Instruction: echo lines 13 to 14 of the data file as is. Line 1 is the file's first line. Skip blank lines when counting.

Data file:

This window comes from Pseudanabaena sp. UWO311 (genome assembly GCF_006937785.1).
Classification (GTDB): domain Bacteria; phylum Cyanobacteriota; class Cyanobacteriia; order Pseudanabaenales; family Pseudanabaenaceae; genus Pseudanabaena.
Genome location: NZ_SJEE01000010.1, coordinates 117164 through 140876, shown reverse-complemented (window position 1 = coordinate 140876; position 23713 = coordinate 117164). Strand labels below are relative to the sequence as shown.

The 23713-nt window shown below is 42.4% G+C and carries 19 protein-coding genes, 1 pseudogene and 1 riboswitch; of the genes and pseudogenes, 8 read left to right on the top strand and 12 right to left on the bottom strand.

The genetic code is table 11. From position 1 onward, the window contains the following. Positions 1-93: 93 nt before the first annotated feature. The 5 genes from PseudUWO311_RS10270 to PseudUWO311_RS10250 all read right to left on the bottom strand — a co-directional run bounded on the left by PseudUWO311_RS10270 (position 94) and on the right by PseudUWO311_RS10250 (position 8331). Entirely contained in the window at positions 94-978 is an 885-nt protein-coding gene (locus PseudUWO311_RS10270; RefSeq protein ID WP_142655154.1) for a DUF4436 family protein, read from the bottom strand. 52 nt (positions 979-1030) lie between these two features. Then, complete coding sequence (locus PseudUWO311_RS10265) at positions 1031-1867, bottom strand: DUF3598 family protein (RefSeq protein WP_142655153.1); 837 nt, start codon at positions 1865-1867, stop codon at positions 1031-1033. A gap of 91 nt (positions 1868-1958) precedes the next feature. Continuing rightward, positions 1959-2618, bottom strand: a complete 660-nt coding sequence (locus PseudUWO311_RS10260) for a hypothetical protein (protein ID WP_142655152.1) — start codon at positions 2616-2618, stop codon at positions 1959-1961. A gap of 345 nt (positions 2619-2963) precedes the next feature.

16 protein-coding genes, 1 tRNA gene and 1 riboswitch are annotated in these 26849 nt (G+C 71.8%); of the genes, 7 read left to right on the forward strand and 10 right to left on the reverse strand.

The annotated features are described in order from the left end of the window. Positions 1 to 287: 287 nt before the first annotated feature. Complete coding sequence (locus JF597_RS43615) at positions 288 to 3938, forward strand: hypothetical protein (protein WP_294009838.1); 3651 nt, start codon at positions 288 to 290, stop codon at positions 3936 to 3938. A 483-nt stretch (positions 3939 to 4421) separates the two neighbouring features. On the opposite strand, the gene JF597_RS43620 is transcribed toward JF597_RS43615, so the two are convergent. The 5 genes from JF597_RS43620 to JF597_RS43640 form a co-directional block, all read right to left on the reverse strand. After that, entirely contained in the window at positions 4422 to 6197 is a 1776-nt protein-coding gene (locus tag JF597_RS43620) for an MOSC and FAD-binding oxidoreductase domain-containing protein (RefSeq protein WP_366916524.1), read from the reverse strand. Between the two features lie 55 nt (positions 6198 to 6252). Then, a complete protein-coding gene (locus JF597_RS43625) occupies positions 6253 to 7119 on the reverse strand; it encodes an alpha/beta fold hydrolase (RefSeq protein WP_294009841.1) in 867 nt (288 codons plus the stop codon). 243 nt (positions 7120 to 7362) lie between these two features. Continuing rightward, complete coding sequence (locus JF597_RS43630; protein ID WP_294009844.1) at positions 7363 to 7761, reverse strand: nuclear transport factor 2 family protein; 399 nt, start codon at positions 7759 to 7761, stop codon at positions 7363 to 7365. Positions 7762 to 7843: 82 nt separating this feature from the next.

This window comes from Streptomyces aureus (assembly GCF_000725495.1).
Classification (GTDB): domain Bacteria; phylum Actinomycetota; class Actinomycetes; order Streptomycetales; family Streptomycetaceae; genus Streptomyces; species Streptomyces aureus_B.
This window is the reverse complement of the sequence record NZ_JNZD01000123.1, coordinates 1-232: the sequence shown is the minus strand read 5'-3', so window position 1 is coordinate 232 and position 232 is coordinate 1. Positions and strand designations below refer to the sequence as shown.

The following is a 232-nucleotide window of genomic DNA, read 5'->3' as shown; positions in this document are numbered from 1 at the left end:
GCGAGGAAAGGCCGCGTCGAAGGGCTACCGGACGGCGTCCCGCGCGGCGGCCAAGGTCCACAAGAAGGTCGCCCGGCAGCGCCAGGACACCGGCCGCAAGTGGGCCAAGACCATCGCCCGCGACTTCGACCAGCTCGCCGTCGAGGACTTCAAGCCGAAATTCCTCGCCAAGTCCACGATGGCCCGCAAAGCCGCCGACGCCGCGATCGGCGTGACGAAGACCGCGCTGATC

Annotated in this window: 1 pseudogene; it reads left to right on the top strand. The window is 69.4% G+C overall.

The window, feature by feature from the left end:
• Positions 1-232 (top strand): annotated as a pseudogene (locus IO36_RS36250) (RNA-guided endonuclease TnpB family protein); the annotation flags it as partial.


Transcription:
Annotated in this window: 1 pseudogene; it reads left to right on the top strand. The window is 69.4% G+C overall.

The window, feature by feature from the left end: